This Week in Business and Brands: MoviePass Missteps, Data Dexterity, and More

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Curtain Call: MoviePass Missteps

MoviePass took U.S. filmgoers by storm, but now marketers are heeding lessons on the startup’s mishaps. For starters, the service seemed ignorant of the adverse selection at play in the economics of movie-watching, whereby MoviePass would be most attractive to (and therefore most used by) those who bled the most money from it. Second, it fundamentally misunderstood consumers’ mindsets: unlike gym memberships, going out to the movies was fun, not tedious, resulting in rising, not plateauing, usage. Third, MoviePass severely miscalculated its finances: it didn’t have pockets deep enough to weather its inevitable losses in early adopter markets, failed to negotiate deals with theater chains, and underprojected its user base. While plenty of disrupters operate at a loss, this one’s just way too much to stomach.

The Demand for Data Dexterity

The dream team of tomorrow will be able to fuse brand curation and analytical firepower. Yet a new study by Marketing Week and MiQ reveals that for a quarter of marketers data dexterity is their biggest perceived skills gap. As game-changing technology alters the business landscape, both individuals and management need to take a big-picture view to understand what they are looking for and know the right questions to ask. To do that, marketing departments must step out of their silos, from creative vs. analytics to above-the-line vs. digital. Instead of narrowly defined roles, people must be able and willing to stretch across all functions of a team. Marketers should be agile adopters of new technology who can also translate data findings into business actions. For companies to attract this top talent, they must replace legacy solutions with upgraded tech platforms and be careful not to do so at the expense of brand.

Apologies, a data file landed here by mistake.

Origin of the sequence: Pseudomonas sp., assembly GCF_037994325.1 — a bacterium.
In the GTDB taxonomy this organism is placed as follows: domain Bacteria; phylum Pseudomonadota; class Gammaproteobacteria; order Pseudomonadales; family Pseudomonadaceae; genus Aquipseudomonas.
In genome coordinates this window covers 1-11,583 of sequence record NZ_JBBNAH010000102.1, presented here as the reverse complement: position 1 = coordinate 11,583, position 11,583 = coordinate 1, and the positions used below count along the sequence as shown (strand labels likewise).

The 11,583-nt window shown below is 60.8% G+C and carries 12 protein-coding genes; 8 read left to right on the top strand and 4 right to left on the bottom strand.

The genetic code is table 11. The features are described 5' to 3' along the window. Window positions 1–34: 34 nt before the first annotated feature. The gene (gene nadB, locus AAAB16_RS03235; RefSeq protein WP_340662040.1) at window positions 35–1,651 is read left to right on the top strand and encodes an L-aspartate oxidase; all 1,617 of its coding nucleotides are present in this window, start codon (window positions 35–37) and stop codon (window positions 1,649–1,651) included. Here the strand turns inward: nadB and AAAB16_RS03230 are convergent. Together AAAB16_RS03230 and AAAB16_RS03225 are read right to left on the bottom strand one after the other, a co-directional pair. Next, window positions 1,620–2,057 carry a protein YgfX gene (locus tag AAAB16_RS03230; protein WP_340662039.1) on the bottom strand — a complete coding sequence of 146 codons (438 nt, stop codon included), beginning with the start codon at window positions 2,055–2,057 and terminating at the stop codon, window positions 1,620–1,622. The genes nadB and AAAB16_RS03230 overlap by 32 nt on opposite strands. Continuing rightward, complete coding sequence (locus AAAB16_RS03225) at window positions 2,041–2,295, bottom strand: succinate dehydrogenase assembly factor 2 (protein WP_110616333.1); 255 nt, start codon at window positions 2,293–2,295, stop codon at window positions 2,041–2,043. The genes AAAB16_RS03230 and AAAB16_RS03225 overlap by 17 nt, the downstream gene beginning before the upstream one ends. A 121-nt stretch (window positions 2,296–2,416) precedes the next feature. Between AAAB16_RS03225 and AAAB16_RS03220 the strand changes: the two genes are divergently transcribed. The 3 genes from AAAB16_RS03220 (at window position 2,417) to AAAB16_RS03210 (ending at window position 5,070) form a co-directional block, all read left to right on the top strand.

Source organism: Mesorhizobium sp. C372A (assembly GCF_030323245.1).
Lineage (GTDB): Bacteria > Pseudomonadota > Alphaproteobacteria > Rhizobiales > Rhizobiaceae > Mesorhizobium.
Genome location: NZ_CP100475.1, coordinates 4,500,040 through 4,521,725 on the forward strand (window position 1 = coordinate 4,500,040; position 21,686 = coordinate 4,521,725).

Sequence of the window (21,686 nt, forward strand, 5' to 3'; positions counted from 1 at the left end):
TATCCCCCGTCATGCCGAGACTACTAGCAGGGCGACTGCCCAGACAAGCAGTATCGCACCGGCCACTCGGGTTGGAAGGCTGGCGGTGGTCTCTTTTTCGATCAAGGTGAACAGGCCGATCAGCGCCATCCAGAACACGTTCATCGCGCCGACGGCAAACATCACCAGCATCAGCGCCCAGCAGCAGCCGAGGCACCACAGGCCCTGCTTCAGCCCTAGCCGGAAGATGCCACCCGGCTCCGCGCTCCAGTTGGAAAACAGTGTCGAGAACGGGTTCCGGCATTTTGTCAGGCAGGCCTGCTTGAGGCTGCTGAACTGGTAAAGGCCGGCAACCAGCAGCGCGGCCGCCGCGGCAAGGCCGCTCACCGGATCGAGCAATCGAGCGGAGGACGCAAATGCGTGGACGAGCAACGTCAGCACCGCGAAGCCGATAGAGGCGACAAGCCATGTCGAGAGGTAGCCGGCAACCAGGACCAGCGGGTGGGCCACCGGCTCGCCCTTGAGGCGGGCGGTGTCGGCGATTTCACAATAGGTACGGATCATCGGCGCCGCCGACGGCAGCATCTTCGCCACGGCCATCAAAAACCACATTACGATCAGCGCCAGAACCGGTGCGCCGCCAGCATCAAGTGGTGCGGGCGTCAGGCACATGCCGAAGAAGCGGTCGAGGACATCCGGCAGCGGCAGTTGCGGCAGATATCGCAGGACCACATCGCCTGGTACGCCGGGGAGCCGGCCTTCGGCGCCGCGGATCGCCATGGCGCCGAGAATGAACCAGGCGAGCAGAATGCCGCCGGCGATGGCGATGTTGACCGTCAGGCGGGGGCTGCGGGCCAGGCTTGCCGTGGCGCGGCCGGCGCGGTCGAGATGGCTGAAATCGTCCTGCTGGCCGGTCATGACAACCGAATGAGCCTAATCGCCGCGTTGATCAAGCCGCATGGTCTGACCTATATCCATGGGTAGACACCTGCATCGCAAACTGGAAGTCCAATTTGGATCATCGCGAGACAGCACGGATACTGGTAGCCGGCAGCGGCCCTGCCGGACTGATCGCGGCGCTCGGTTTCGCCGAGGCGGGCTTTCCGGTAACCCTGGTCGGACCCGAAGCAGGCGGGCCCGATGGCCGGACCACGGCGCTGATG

Brand Spotlight: Banking on Brandless

Need a boost when it comes to packaging? Going Brandless could be the showstopper strategy. Of course, this is branding in and of itself, with the Muji-inspired e-commerce start-up selling only no-label household staples with understated, minimalist packaging and upscale-sounding variations: it is the highly curated collection to Amazon’s everything store. What is crucial for the firm now is converting on-the-bubble customers to generate enough volume to make the shipping of its low-margin commodity goods profitable. With each item priced at $3, Brandless is currently successfully competing with Amazon product for product, but it will need to build consumer loyalty and scale its delivery logistics smoothly if they want to win on more than just price.

Talking Tactics, Tête-à-Tête: Mastercard’s Master of All Trades

With the democratization of digital and data-driven tools and techniques today, take a tip or two from Mastercard’s CMO Raja Rajamannar on weathering the existential crisis facing marketers today with a winning mindset:

  • On a level playing field: “The small companies are able to effectively compete against the large companies, which is brilliant, it puts everyone on their toes and innovation grows in leaps and bounds. But that puts a lot of pressure on the big companies because the competition is a lot more intense.”
  • On understanding both sides: “Many CMOs have bigger budgets than the CTOs, so unless you understand and know technology how are you going to manage it? You need to understand data because it is proving to be such a crucial part of market, if you’re not number savvy again that’s an issue.”
  • On masterful marketers: “They need to be digitally savvy, technologically savvy, data savvy, business savvy. In a sense you are not looking for a marketer anymore, you are looking for a general manager with a strong grounding, experience and understanding of marketing.”

What’s Up with WhatsApp?
That’s all for this week! We’ll leave you with WhatsApp’s first money-making move….